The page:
The lawsuits claim the vendors were displaced from Cross Street Market as a “direct result of the rehabilitation of the market” that began this year. Baltimore Public Markets Corp. entered an agreement in 2016 with real estate development firm Caves Valley Partners to operate and redevelop the Federal Hill market.
The business owners say new terms set forth by Caves Valley made it difficult for them to continue operating at Cross Street Market. These terms included higher rents, decreased stall space and menu changes, according to the lawsuits.
Sara Gross, chief solicitor in the city's legal department, declined to comment.
Cross 10 Grocery owner Inkyung Lee said in the lawsuit that Caves Valley asked her to leave the market because her products — lottery tickets and cigarettes — “did not fit into the plans for the renovated market.”
Judge Barry G. Williams said each vendor made a “business decision” to leave the market.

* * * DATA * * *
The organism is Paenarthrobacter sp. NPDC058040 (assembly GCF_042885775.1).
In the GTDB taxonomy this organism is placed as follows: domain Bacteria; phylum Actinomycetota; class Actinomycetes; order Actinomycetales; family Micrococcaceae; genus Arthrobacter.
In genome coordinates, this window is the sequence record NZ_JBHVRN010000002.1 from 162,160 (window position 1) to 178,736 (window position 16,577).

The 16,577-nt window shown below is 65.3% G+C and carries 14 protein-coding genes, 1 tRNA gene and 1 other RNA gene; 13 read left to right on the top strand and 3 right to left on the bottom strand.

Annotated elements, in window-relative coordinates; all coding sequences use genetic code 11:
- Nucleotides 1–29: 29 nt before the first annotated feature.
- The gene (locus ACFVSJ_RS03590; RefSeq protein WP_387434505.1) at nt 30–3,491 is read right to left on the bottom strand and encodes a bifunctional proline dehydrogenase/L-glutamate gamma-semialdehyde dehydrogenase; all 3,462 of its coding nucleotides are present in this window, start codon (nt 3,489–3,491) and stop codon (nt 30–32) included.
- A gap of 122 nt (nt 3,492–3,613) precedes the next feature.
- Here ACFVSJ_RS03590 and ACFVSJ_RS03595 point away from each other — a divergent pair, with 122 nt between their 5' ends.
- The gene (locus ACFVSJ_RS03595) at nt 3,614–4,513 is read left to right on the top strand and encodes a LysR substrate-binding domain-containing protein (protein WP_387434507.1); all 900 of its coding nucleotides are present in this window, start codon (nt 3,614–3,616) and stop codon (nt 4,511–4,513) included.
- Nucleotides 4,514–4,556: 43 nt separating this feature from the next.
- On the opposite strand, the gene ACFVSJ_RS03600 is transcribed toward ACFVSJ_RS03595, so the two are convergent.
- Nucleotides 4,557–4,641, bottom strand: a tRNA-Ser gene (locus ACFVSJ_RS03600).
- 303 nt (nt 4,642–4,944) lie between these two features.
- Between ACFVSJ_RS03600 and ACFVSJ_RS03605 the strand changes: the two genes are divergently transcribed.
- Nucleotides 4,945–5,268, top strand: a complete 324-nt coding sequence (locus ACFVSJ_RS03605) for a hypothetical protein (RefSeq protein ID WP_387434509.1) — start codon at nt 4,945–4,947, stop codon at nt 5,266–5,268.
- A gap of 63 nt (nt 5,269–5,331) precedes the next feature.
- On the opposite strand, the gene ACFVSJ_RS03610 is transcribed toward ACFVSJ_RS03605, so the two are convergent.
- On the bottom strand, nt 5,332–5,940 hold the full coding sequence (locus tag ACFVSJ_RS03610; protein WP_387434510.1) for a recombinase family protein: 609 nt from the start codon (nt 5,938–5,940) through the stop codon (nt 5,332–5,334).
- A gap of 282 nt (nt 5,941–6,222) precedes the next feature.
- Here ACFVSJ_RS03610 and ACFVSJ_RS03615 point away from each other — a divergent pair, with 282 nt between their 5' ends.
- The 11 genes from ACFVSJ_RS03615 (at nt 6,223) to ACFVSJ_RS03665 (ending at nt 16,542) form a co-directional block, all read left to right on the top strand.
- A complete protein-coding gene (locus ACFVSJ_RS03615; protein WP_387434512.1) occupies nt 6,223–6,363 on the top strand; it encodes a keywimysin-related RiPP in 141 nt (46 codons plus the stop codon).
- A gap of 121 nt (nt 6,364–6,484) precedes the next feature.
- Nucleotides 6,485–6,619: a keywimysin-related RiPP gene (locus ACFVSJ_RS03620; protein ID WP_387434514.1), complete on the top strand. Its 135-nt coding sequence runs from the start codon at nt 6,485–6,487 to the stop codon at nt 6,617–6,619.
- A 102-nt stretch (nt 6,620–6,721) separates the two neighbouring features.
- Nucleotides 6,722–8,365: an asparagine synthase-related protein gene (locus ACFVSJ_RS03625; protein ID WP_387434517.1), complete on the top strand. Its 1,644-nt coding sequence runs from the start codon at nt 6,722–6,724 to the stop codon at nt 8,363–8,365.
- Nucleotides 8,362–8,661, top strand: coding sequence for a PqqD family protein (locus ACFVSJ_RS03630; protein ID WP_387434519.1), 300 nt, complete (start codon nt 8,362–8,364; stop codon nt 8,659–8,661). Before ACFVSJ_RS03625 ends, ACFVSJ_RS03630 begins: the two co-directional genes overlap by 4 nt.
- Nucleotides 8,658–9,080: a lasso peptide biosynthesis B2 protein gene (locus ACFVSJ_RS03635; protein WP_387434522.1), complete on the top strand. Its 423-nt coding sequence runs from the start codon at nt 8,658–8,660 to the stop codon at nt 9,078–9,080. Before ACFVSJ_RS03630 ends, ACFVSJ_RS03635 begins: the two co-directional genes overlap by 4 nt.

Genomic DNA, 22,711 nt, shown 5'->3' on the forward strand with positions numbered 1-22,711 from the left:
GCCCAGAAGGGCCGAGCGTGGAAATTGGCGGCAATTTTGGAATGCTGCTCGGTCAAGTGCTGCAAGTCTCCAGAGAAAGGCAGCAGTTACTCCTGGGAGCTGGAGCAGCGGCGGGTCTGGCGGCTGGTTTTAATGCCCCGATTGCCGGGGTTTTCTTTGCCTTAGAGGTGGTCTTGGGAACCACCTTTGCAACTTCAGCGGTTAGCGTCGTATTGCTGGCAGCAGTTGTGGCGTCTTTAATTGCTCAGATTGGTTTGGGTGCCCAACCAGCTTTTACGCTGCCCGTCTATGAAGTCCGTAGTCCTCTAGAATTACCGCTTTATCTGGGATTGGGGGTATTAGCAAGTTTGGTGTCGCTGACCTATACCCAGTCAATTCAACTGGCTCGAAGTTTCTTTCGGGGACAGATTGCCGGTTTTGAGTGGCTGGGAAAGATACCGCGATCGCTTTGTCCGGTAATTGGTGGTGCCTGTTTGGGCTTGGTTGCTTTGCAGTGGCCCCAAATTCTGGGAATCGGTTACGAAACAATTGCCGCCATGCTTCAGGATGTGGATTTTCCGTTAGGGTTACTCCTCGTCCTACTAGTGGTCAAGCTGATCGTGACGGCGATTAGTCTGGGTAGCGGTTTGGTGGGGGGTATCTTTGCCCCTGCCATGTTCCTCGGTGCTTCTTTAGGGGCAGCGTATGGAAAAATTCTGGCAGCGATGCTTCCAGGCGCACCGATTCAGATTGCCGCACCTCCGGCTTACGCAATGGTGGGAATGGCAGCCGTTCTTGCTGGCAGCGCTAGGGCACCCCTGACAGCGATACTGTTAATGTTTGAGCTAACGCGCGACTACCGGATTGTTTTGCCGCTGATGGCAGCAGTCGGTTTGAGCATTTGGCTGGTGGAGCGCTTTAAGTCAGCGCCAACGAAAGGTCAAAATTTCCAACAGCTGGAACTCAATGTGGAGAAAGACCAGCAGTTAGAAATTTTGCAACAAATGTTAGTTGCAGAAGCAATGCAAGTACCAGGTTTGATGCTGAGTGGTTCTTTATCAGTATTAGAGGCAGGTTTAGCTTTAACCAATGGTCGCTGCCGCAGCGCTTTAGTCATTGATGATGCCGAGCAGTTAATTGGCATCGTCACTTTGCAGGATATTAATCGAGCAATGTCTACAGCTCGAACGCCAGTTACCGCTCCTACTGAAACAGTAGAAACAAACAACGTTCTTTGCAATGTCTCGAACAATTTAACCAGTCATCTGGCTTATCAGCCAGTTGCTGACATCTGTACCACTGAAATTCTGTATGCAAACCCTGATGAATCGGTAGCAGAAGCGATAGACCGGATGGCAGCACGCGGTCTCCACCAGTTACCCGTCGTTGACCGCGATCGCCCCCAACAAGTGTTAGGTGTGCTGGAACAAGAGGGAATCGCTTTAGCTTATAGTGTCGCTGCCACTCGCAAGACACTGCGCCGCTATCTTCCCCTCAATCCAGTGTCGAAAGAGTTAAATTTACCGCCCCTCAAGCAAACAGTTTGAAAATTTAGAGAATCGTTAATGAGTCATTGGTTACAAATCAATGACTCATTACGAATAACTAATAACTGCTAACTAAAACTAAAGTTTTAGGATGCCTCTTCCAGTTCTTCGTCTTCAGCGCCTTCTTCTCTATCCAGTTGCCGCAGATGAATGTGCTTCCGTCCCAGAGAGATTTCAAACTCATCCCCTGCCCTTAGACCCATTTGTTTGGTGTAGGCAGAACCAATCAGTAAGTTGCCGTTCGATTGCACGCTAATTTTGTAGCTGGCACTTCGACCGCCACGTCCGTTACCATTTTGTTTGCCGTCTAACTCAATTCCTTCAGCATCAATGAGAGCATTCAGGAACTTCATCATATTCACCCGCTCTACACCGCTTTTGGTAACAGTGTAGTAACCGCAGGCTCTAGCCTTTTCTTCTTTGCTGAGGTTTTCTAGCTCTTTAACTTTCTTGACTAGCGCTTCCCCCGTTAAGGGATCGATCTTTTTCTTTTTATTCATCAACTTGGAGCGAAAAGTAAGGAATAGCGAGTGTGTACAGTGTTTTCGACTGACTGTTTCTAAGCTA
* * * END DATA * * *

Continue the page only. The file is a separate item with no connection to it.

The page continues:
Murphy said he is representing three other Cross Street Market merchants who have also filed lawsuits against the city: Rosie's Posies Flowers and Gifts, Wireless One Inc. and Cheese Galore & More.
Wireless One’s lawsuit will be heard in the Court of Appeals in November, Murphy said.
Rosie's Posies Flowers and Gifts' lawsuit will also appear in the Court of Appeals, but a court date has not been scheduled yet. Murphy said he does not know if the florist’s case will be heard at the same time as the suits filed by Bruce Lee Wings, Baltimore’s Best Bar-B-Que, Cross 10 Grocery and Cross Street Seafood.